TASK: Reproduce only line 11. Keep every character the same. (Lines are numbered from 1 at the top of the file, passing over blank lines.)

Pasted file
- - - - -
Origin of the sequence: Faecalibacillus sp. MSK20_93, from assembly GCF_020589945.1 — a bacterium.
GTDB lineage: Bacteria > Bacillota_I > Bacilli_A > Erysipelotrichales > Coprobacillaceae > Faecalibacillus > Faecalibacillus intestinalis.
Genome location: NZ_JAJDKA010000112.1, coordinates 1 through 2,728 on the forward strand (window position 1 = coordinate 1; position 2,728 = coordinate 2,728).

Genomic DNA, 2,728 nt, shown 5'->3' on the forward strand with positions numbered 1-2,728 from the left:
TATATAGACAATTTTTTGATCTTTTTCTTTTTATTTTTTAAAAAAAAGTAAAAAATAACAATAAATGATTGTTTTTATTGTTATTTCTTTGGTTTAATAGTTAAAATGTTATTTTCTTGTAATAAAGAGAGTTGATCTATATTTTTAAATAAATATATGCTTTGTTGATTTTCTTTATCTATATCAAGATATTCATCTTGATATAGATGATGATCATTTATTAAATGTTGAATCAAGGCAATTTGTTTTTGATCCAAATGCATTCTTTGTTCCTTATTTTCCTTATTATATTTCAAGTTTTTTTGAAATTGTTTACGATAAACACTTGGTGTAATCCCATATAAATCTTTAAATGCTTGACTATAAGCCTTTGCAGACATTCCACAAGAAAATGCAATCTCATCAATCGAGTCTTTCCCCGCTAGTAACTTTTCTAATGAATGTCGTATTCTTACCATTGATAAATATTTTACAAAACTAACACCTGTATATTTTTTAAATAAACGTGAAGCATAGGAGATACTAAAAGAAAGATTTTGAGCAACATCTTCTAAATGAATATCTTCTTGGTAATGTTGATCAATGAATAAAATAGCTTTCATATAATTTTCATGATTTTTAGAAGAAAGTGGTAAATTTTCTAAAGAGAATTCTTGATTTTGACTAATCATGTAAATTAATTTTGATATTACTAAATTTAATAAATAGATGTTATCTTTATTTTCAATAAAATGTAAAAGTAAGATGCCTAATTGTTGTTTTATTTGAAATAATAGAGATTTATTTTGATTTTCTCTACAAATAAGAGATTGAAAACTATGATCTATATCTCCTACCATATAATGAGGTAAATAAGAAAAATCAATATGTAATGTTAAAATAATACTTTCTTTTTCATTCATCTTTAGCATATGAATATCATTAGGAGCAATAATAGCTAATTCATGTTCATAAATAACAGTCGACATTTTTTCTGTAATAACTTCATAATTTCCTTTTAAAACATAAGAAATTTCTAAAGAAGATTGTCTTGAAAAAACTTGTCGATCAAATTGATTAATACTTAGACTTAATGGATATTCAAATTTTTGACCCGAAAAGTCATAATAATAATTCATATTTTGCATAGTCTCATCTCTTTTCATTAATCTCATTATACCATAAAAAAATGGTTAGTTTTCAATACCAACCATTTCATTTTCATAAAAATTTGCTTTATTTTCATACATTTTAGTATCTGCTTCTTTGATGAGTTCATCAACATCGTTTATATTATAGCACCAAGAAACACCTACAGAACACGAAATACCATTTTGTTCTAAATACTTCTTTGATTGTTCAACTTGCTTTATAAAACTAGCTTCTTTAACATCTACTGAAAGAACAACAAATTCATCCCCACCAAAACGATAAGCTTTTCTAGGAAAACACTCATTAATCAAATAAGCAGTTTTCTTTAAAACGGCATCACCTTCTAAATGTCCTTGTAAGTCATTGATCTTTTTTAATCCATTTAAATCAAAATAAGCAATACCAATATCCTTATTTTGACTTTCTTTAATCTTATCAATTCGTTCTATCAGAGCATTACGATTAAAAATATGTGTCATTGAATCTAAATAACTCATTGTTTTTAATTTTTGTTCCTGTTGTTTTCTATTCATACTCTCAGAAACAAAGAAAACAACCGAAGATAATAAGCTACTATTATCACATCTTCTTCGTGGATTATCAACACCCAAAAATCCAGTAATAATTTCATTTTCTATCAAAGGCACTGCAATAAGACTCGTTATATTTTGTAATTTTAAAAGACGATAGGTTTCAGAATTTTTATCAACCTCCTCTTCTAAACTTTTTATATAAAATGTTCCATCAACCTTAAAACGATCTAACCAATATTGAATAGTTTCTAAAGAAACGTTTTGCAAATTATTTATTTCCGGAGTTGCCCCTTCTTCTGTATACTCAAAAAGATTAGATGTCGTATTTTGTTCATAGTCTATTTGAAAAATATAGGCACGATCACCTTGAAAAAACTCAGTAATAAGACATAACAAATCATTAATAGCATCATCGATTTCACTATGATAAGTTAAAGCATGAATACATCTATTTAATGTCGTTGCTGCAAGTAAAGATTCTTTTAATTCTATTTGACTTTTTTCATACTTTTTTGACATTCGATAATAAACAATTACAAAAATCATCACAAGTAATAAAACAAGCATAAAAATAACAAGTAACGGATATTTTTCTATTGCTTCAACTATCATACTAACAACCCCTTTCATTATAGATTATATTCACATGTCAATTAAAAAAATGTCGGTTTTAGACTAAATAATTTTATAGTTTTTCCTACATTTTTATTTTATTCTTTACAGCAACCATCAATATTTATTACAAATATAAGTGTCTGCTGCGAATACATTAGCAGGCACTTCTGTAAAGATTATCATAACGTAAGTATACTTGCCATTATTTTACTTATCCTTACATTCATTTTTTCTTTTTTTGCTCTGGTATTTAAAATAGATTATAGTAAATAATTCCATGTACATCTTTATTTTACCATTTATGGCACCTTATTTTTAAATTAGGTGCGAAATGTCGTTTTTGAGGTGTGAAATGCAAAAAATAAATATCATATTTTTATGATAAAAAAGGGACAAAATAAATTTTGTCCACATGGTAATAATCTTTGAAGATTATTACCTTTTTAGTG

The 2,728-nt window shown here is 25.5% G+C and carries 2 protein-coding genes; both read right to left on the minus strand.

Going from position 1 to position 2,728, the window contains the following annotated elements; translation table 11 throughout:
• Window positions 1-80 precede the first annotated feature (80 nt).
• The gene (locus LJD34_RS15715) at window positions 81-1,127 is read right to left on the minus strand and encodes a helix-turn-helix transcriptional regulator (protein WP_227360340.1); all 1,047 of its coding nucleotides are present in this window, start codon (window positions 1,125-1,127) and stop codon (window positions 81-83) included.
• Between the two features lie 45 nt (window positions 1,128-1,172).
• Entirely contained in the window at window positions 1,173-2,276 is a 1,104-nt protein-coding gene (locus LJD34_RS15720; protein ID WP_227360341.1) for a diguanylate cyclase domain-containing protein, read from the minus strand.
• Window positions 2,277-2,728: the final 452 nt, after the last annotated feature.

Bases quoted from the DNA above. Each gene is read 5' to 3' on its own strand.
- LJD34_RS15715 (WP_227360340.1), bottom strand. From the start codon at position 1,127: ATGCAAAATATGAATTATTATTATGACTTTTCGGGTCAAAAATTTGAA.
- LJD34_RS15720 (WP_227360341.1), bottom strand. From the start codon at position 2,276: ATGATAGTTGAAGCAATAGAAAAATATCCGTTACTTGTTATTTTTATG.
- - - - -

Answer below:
• Entirely contained in the window at window positions 1,173-2,276 is a 1,104-nt protein-coding gene (locus LJD34_RS15720; protein ID WP_227360341.1) for a diguanylate cyclase domain-containing protein, read from the minus strand.